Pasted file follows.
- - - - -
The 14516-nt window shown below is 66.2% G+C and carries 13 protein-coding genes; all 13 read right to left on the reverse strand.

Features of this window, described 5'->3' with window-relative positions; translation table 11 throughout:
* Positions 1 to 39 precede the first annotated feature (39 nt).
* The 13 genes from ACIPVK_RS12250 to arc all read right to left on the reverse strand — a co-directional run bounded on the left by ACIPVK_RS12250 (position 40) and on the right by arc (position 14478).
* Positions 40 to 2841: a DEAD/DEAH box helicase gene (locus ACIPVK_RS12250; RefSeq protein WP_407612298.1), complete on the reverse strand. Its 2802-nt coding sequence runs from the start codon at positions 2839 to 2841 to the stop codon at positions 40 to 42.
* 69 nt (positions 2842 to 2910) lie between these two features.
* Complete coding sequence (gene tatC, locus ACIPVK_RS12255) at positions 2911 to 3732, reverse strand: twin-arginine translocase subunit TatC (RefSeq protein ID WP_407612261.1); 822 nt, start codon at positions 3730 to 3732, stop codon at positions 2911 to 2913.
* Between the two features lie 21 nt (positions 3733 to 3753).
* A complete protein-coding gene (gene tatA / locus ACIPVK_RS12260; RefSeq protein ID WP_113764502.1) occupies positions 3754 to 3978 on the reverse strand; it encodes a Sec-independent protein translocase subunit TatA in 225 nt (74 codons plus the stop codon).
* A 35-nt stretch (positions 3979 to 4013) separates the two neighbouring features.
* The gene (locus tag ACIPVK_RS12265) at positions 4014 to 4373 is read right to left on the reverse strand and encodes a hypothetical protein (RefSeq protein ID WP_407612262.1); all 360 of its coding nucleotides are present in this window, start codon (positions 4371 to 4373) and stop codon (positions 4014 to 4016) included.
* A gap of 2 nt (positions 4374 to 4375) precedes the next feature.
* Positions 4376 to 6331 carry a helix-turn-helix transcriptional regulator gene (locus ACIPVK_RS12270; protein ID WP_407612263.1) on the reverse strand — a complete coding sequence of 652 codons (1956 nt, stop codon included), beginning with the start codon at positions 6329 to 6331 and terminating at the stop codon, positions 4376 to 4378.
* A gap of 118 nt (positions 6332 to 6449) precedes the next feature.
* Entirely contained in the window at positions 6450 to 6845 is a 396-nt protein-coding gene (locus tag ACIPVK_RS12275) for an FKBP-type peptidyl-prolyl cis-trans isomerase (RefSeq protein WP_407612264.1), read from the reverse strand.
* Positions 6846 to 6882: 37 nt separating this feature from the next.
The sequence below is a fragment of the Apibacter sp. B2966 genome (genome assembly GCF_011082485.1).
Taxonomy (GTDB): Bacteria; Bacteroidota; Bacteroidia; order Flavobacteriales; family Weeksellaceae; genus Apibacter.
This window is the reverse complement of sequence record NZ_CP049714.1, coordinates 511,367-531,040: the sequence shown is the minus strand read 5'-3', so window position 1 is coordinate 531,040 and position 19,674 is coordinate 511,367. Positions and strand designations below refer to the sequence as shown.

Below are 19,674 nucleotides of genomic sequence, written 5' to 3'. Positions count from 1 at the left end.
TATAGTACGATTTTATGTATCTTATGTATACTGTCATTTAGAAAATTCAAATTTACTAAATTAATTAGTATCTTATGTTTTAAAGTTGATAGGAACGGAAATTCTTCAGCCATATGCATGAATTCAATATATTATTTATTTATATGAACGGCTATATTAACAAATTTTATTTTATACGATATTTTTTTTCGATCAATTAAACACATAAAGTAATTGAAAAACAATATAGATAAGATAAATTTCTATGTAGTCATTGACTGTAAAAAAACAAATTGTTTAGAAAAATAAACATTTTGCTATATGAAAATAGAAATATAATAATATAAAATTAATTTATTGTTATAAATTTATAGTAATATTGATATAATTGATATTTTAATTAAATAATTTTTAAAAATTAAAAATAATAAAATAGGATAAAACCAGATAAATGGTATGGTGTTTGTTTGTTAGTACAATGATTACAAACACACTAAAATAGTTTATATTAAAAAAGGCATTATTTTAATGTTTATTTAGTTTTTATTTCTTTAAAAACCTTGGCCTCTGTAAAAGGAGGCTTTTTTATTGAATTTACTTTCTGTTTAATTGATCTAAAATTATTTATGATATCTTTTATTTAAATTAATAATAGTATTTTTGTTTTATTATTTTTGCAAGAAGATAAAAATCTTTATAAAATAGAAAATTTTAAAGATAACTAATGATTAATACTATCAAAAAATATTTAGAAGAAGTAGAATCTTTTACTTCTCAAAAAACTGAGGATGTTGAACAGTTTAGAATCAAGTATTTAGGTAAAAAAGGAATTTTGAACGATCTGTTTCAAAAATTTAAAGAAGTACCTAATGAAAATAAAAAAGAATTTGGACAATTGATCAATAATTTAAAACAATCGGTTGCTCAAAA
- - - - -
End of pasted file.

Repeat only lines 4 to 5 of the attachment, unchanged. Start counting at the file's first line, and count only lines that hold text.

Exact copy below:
* The 13 genes from ACIPVK_RS12250 to arc all read right to left on the reverse strand — a co-directional run bounded on the left by ACIPVK_RS12250 (position 40) and on the right by arc (position 14478).
* Positions 40 to 2841: a DEAD/DEAH box helicase gene (locus ACIPVK_RS12250; RefSeq protein WP_407612298.1), complete on the reverse strand. Its 2802-nt coding sequence runs from the start codon at positions 2839 to 2841 to the stop codon at positions 40 to 42.